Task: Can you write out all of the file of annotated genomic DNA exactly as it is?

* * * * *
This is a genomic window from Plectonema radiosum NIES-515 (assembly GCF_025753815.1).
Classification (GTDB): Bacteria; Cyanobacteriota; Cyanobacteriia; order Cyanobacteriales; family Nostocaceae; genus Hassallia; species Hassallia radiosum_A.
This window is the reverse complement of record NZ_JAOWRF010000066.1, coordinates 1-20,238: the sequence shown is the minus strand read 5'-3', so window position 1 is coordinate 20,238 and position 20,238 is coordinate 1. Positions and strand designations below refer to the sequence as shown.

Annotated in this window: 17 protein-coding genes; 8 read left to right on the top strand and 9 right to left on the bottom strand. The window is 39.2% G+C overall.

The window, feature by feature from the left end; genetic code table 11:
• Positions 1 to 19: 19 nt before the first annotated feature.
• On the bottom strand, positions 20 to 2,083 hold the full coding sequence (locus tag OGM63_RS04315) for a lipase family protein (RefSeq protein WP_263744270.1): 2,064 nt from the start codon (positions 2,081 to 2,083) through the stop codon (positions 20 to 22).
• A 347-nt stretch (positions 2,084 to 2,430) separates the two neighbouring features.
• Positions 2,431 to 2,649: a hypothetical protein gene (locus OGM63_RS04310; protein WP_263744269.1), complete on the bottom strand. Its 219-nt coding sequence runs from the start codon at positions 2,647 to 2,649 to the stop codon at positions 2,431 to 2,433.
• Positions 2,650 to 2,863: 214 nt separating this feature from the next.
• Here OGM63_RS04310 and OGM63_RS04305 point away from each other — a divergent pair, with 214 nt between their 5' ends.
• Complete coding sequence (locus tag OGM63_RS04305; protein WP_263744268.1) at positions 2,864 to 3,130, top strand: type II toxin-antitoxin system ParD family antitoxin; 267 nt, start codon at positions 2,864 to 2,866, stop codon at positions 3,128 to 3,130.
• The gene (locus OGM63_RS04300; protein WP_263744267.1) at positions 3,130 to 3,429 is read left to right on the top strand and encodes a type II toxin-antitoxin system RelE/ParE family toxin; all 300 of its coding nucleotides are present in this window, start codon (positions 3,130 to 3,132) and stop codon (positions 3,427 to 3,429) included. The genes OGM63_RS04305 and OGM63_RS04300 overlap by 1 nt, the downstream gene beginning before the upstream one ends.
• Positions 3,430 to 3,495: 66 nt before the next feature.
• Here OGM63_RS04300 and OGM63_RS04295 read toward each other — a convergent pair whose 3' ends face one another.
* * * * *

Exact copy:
This is a genomic window from Plectonema radiosum NIES-515 (assembly GCF_025753815.1).
Classification (GTDB): Bacteria; Cyanobacteriota; Cyanobacteriia; order Cyanobacteriales; family Nostocaceae; genus Hassallia; species Hassallia radiosum_A.
This window is the reverse complement of record NZ_JAOWRF010000066.1, coordinates 1-20,238: the sequence shown is the minus strand read 5'-3', so window position 1 is coordinate 20,238 and position 20,238 is coordinate 1. Positions and strand designations below refer to the sequence as shown.

Annotated in this window: 17 protein-coding genes; 8 read left to right on the top strand and 9 right to left on the bottom strand. The window is 39.2% G+C overall.

The window, feature by feature from the left end; genetic code table 11:
• Positions 1 to 19: 19 nt before the first annotated feature.
• On the bottom strand, positions 20 to 2,083 hold the full coding sequence (locus tag OGM63_RS04315) for a lipase family protein (RefSeq protein WP_263744270.1): 2,064 nt from the start codon (positions 2,081 to 2,083) through the stop codon (positions 20 to 22).
• A 347-nt stretch (positions 2,084 to 2,430) separates the two neighbouring features.
• Positions 2,431 to 2,649: a hypothetical protein gene (locus OGM63_RS04310; protein WP_263744269.1), complete on the bottom strand. Its 219-nt coding sequence runs from the start codon at positions 2,647 to 2,649 to the stop codon at positions 2,431 to 2,433.
• Positions 2,650 to 2,863: 214 nt separating this feature from the next.
• Here OGM63_RS04310 and OGM63_RS04305 point away from each other — a divergent pair, with 214 nt between their 5' ends.
• Complete coding sequence (locus tag OGM63_RS04305; protein WP_263744268.1) at positions 2,864 to 3,130, top strand: type II toxin-antitoxin system ParD family antitoxin; 267 nt, start codon at positions 2,864 to 2,866, stop codon at positions 3,128 to 3,130.
• The gene (locus OGM63_RS04300; protein WP_263744267.1) at positions 3,130 to 3,429 is read left to right on the top strand and encodes a type II toxin-antitoxin system RelE/ParE family toxin; all 300 of its coding nucleotides are present in this window, start codon (positions 3,130 to 3,132) and stop codon (positions 3,427 to 3,429) included. The genes OGM63_RS04305 and OGM63_RS04300 overlap by 1 nt, the downstream gene beginning before the upstream one ends.
• Positions 3,430 to 3,495: 66 nt before the next feature.
• Here OGM63_RS04300 and OGM63_RS04295 read toward each other — a convergent pair whose 3' ends face one another.